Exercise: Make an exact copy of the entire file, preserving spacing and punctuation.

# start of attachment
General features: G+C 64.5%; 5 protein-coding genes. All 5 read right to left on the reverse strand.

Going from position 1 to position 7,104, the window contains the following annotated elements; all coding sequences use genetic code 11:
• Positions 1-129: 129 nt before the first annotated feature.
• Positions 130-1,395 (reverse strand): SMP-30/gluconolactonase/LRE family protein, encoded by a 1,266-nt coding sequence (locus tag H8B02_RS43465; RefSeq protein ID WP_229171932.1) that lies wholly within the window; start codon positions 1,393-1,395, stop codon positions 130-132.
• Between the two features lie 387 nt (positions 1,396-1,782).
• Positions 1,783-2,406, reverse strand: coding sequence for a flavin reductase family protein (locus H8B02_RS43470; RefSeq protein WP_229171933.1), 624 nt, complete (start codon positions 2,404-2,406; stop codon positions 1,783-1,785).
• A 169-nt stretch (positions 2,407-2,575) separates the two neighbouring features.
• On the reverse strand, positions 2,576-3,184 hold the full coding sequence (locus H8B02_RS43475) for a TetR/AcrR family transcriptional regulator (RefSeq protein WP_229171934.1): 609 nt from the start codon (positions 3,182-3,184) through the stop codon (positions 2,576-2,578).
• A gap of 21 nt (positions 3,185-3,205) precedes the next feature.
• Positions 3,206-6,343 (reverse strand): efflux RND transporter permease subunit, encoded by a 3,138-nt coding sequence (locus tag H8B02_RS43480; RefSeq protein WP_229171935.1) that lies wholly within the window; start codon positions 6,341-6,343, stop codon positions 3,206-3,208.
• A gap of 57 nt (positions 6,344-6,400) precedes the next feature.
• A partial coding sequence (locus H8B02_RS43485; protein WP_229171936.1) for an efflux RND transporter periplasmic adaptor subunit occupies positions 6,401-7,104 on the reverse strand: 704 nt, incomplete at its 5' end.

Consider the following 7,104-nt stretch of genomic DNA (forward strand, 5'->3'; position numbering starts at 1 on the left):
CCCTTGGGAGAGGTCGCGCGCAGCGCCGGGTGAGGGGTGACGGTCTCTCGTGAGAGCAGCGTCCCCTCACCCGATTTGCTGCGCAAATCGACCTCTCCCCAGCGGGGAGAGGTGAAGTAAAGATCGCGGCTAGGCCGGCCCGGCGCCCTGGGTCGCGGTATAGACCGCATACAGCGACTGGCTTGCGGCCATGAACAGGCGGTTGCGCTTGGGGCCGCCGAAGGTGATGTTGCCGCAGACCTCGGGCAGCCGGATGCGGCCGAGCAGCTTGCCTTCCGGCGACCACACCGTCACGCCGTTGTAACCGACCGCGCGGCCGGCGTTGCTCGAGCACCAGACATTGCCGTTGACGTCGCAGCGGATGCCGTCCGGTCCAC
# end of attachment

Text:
General features: G+C 64.5%; 5 protein-coding genes. All 5 read right to left on the reverse strand.

Going from position 1 to position 7,104, the window contains the following annotated elements; all coding sequences use genetic code 11:
• Positions 1-129: 129 nt before the first annotated feature.
• Positions 130-1,395 (reverse strand): SMP-30/gluconolactonase/LRE family protein, encoded by a 1,266-nt coding sequence (locus tag H8B02_RS43465; RefSeq protein ID WP_229171932.1) that lies wholly within the window; start codon positions 1,393-1,395, stop codon positions 130-132.
• Between the two features lie 387 nt (positions 1,396-1,782).
• Positions 1,783-2,406, reverse strand: coding sequence for a flavin reductase family protein (locus H8B02_RS43470; RefSeq protein WP_229171933.1), 624 nt, complete (start codon positions 2,404-2,406; stop codon positions 1,783-1,785).
• A 169-nt stretch (positions 2,407-2,575) separates the two neighbouring features.
• On the reverse strand, positions 2,576-3,184 hold the full coding sequence (locus H8B02_RS43475) for a TetR/AcrR family transcriptional regulator (RefSeq protein WP_229171934.1): 609 nt from the start codon (positions 3,182-3,184) through the stop codon (positions 2,576-2,578).
• A gap of 21 nt (positions 3,185-3,205) precedes the next feature.
• Positions 3,206-6,343 (reverse strand): efflux RND transporter permease subunit, encoded by a 3,138-nt coding sequence (locus tag H8B02_RS43480; RefSeq protein WP_229171935.1) that lies wholly within the window; start codon positions 6,341-6,343, stop codon positions 3,206-3,208.
• A gap of 57 nt (positions 6,344-6,400) precedes the next feature.
• A partial coding sequence (locus H8B02_RS43485; protein WP_229171936.1) for an efflux RND transporter periplasmic adaptor subunit occupies positions 6,401-7,104 on the reverse strand: 704 nt, incomplete at its 5' end.

Consider the following 7,104-nt stretch of genomic DNA (forward strand, 5'->3'; position numbering starts at 1 on the left):
CCCTTGGGAGAGGTCGCGCGCAGCGCCGGGTGAGGGGTGACGGTCTCTCGTGAGAGCAGCGTCCCCTCACCCGATTTGCTGCGCAAATCGACCTCTCCCCAGCGGGGAGAGGTGAAGTAAAGATCGCGGCTAGGCCGGCCCGGCGCCCTGGGTCGCGGTATAGACCGCATACAGCGACTGGCTTGCGGCCATGAACAGGCGGTTGCGCTTGGGGCCGCCGAAGGTGATGTTGCCGCAGACCTCGGGCAGCCGGATGCGGCCGAGCAGCTTGCCTTCCGGCGACCACACCGTCACGCCGTTGTAACCGACCGCGCGGCCGGCGTTGCTCGAGCACCAGACATTGCCGTTGACGTCGCAGCGGATGCCGTCCGGTCCAC